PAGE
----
Pick Your Console & Fanboy/girl Out
The Neptunia series is one of the more bizarre, ongoing jokes in the Japanese library of games. It’s based on the premise that different game consoles are represented by cute goddesses that look after the spiritual well-being of their fans/worshipers in the world of “Gamindustri.” The franchise has been running since 2010, with a host of PS3 and Vita iterations, and now, the original Hyperdimension Neptunia mk 2 has been ported over to the Vita with an appropriate, ridiculously long name.
Save The Console, Save The World
In Re; Birth 2, the original cast of console goddesses (known as Console Patron Units, or CPUs) have been captured by an evil army known as ASIC. ASIC has ruled the world for three years until a botched attempt to free the CPUs releases only Nepgear, kid sister to Neptunia, who is based on a fictional “Neptune” console supposedly in the works by Sega before they bowed out of the hardware game. Nepgear must now shoulder the responsibility of freeing her sister and the other CPUs through the usual anime tropes of getting stronger, discovering the Power of Friendship™, and stealing psychic “shares” away from ASIC to restore faith—and subsequent divine power—in the CPUs. And of course, she runs around getting a lot of turn-based battles.
Unsurprisingly, because of the PS3 roots of the game, Re; Birth 2 is actually one of the better looking JRPGs available for the Vita. The character models are complex, the environments hold up well, and it upstages other efforts like Tales of Hearts R or even Persona 4 Golden in the looks department. Unfortunately, Idea Factory doesn’t have the same budget as the internal studios of Square-Enix, so while the character models look good, the environments are small, and the majority of the cutscenes occur “visual novel” style with traditional dialog scenes using character artwork acted out in either English or Japanese depending on your preference. Even the music is recycled from past games. The overall scale, complexity of the environments and AAA polish still can’t compare to the Vita port of Final Fantasy X for example, even if the characters themselves might look slightly more detailed. This is nowhere more apparent than in the actual gameplay.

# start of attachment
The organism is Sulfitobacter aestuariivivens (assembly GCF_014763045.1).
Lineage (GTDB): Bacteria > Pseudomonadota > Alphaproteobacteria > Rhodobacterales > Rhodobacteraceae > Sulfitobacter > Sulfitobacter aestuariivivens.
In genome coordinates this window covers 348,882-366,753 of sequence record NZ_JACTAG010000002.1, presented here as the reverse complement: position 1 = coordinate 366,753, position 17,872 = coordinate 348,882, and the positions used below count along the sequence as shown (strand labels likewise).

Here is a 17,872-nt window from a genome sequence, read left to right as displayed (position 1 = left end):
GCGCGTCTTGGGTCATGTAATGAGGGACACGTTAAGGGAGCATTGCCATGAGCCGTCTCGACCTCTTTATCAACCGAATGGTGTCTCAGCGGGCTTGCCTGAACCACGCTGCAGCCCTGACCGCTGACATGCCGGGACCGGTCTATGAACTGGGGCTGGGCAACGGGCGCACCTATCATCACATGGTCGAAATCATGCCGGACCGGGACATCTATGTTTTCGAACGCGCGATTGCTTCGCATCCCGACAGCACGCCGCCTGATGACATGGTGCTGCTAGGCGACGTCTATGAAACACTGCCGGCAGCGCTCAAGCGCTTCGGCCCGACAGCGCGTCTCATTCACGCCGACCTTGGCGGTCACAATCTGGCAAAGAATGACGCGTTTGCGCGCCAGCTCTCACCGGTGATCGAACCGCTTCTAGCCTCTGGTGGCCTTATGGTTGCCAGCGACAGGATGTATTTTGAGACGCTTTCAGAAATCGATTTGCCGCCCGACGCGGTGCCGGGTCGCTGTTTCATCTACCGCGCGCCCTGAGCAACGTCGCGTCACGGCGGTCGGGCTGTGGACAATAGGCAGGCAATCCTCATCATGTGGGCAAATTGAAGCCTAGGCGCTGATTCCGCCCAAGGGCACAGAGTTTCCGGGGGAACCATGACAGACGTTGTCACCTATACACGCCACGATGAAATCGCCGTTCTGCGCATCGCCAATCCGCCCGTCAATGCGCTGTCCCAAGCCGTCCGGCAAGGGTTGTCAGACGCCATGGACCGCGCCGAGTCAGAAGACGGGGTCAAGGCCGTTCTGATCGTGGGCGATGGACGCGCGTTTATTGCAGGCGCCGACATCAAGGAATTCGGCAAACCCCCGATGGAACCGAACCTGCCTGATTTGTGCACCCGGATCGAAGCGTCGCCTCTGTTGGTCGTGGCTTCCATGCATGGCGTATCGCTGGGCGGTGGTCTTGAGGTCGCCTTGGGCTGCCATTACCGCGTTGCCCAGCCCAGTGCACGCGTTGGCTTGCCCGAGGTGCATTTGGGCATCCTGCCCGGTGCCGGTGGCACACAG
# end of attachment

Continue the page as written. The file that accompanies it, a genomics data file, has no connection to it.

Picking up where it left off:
As a JRPG, Re;Birth2 goes through all the standard design tropes of the genre, so there isn’t much in the way of surprises here for fans. Like many modern JRPGs, random encounters have been done away with in favour of seeing enemies on screen, with an option to strike first that gives the party a first turn initiative. Dungeons are small, and most of the game time spent not actually running around in dungeons is entirely menu driven, going through a “world map” of sorts—which is really just one giant menu—and selecting various activities like talking to people, shopping or taking quests. In other words, you can’t even really wander in towns, it’s only the dungeons that exist as in-game environments to interact with.
The combat, however, is solid. As with its PS3 predecessor, Re; Birth 2 allows for formations, “pair bonding” with other characters for benefits, and the ability to transform CPUs into “goddess” versions of themselves with amped up abilities. All of this is jammed into a traditional turn-based system that allows for placement of characters during the fight for various battle effects, and proves to be quite substantial in terms of tactical possibilities and depth.
Ultimately, Re;Birth2 is not a top-tier JRPG in terms of polish, or even story, but it is a solid effort that looks very pretty on the Vita. Since it’s a port of a console game, it’s also not a short affair, and while it might not become a classic like Persona or Final Fantasy, it’s put together competently enough that the game is fun to play. The comedy of console goddesses may or may not be to your liking, but the game itself is a solid effort and worth it for JRPG-starved fans on the Vita.